How to Calculate the Angular Velocities of a Target as Seen from any Hypothetical Sniper Position.

About a year and a half ago, someone on this board told me about an article by Dr. Nicholas R. Nalli on the “Sniper Target Tracking Analysis of John F. Kennedy”. I don’t know who this person is because when this website went down, all my messages went away, and I don’t remember his name. He also said that the estimates that Dr. Nalli made seemed to be off, which I agree, they are off. I want to thank that person for sending that message and would like to know who it was.

Dr. Nalli’s article can be seen at:

https://www.acsr.org/wp-content/uploads/2018/12/2018-Target-Tracking-Analysis-of-JFK-Assassination-Nalli.pdfI have worked on the math on how to calculate the angular velocity of a moving target, like the limousine, from any hypothetical sniper position.

I have had some free time lately so I organized my work on the mathematics on this as follows. Below is a summary of my conclusions:

For five hypothetical shots, the overall angular velocity in degrees per second is:

angular

velocity

my

estimate

Position

TSBD-SN z-153 4.8

TSBD-SN z-222 1.9

TSBD-SN z-312 0.58

Grassy Knoll z-312 5.1

I used a method for estimating the angular velocity, that first made the following 5 estimates:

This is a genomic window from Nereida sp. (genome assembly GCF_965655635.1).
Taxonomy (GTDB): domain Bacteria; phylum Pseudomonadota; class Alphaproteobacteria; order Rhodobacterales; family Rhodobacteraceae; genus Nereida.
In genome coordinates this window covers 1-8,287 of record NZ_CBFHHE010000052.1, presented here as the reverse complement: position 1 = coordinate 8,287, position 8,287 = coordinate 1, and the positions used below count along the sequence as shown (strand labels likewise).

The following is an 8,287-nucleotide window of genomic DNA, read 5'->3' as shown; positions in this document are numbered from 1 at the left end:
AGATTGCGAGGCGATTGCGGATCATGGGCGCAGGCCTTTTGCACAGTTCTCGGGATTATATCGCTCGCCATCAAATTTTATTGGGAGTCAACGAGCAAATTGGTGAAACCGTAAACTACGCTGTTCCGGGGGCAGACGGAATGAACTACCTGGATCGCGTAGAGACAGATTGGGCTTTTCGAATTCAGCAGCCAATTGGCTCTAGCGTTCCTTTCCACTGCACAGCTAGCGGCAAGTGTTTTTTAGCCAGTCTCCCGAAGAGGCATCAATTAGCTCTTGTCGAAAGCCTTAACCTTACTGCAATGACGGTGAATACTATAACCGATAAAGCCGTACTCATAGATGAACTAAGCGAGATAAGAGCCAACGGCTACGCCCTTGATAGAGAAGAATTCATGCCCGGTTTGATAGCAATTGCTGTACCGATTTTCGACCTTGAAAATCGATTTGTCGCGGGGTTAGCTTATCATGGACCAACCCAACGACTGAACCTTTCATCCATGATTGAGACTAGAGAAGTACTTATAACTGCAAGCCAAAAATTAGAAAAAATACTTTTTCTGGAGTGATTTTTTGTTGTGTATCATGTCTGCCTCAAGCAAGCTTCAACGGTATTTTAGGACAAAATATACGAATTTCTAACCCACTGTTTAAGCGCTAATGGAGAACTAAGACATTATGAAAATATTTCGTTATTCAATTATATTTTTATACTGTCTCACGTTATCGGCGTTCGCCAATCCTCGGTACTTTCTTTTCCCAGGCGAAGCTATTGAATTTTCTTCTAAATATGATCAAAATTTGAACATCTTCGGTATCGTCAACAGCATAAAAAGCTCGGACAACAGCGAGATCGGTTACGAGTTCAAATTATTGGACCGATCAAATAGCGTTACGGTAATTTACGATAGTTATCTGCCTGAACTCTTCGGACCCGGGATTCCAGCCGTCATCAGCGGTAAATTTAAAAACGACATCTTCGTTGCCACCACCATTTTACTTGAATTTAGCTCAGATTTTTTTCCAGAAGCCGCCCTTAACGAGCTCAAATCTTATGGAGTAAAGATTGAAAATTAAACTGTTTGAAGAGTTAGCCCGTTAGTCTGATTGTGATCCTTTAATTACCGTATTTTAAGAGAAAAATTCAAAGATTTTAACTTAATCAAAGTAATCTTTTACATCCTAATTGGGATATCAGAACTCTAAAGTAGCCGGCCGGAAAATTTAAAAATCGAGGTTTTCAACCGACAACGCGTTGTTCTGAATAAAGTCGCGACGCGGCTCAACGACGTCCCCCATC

1. Speed of the limousine, called ‘V’.

2. Distance between the shooting position and the limousine, through 3-D space, called ‘R’.

3. The difference in the horizontal angle between the direction of the limousine, as seen from the shooting position, and the horizontal direction of travel of the limousine. I name this angle after the Greek letter ‘theta’.

4. The vertical angle, or the ‘elevation’, of the target as seen from the shooting position. I name this angle after the Greek letter ‘delta’.

5. The vertical angle, or the ‘vertical bearing’, of the direction of travel of the limousine. I name this angle after the Greek letter ‘gamma’. ‘gamma’ is always -3 degrees because that is roughly the slope of Elm Street.

I use Greek letters to represent various angles:

‘alpha’ is used to specify the azimuth, the horizontal direction of the limousine as seen from the shooting position.

‘beta’ is the ‘horizontal bearing’, the direction of travel of the target in the horizontal plane.

‘theta’ is the difference between α and β.

‘delta’ is the ‘elevation’, the direction of the target in the vertical plane, as seen from the position of the shooter.

‘gamma’ is the ‘vertical bearing’, the direction of travel of the target in the vertical plane.

‘omega’ is the overall difference in direction, in 3-D space, of the target as seen from the sniper’s nest, at two different times.

Like the difference in direction between time “3 seconds” and time “4 seconds” might be 3 degrees, which would indicate an average overall angular velocity of 3 degrees per second during that interval.

‘alpha’ and ‘delta’ are the current horizontal and vertical direction of the target, as seen from the shooter’s position.

‘beta’ and ‘gamma’ are the current horizontal and vertical direction of travel of the limousine. They do not affected by the location of the shooter. A ‘beta’ compass direction of 240 degrees is not affected by the location of the shooter.

‘alpha’, beta’, theta’ are horizontal angles.

‘delta’ and ‘gamma’ are vertical angles.